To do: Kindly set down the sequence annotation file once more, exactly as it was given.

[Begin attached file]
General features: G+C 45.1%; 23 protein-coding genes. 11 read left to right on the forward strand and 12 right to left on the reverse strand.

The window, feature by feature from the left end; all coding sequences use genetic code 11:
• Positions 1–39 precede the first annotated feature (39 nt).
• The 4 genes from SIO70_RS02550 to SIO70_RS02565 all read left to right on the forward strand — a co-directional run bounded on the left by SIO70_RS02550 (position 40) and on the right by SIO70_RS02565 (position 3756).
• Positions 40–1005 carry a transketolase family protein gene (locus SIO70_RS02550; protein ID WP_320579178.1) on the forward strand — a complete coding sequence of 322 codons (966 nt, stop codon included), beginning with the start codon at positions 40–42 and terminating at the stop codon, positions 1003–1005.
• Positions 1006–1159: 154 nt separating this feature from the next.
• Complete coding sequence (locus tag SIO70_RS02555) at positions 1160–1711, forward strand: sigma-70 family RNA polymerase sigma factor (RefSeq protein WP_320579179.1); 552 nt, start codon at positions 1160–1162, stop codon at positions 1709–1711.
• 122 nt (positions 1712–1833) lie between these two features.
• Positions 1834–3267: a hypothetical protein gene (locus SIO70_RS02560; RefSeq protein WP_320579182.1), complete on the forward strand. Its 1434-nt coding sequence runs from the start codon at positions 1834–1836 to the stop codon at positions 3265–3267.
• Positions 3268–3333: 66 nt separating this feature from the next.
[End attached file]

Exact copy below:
General features: G+C 45.1%; 23 protein-coding genes. 11 read left to right on the forward strand and 12 right to left on the reverse strand.

The window, feature by feature from the left end; all coding sequences use genetic code 11:
• Positions 1–39 precede the first annotated feature (39 nt).
• The 4 genes from SIO70_RS02550 to SIO70_RS02565 all read left to right on the forward strand — a co-directional run bounded on the left by SIO70_RS02550 (position 40) and on the right by SIO70_RS02565 (position 3756).
• Positions 40–1005 carry a transketolase family protein gene (locus SIO70_RS02550; protein ID WP_320579178.1) on the forward strand — a complete coding sequence of 322 codons (966 nt, stop codon included), beginning with the start codon at positions 40–42 and terminating at the stop codon, positions 1003–1005.
• Positions 1006–1159: 154 nt separating this feature from the next.
• Complete coding sequence (locus tag SIO70_RS02555) at positions 1160–1711, forward strand: sigma-70 family RNA polymerase sigma factor (RefSeq protein WP_320579179.1); 552 nt, start codon at positions 1160–1162, stop codon at positions 1709–1711.
• 122 nt (positions 1712–1833) lie between these two features.
• Positions 1834–3267: a hypothetical protein gene (locus SIO70_RS02560; RefSeq protein WP_320579182.1), complete on the forward strand. Its 1434-nt coding sequence runs from the start codon at positions 1834–1836 to the stop codon at positions 3265–3267.
• Positions 3268–3333: 66 nt separating this feature from the next.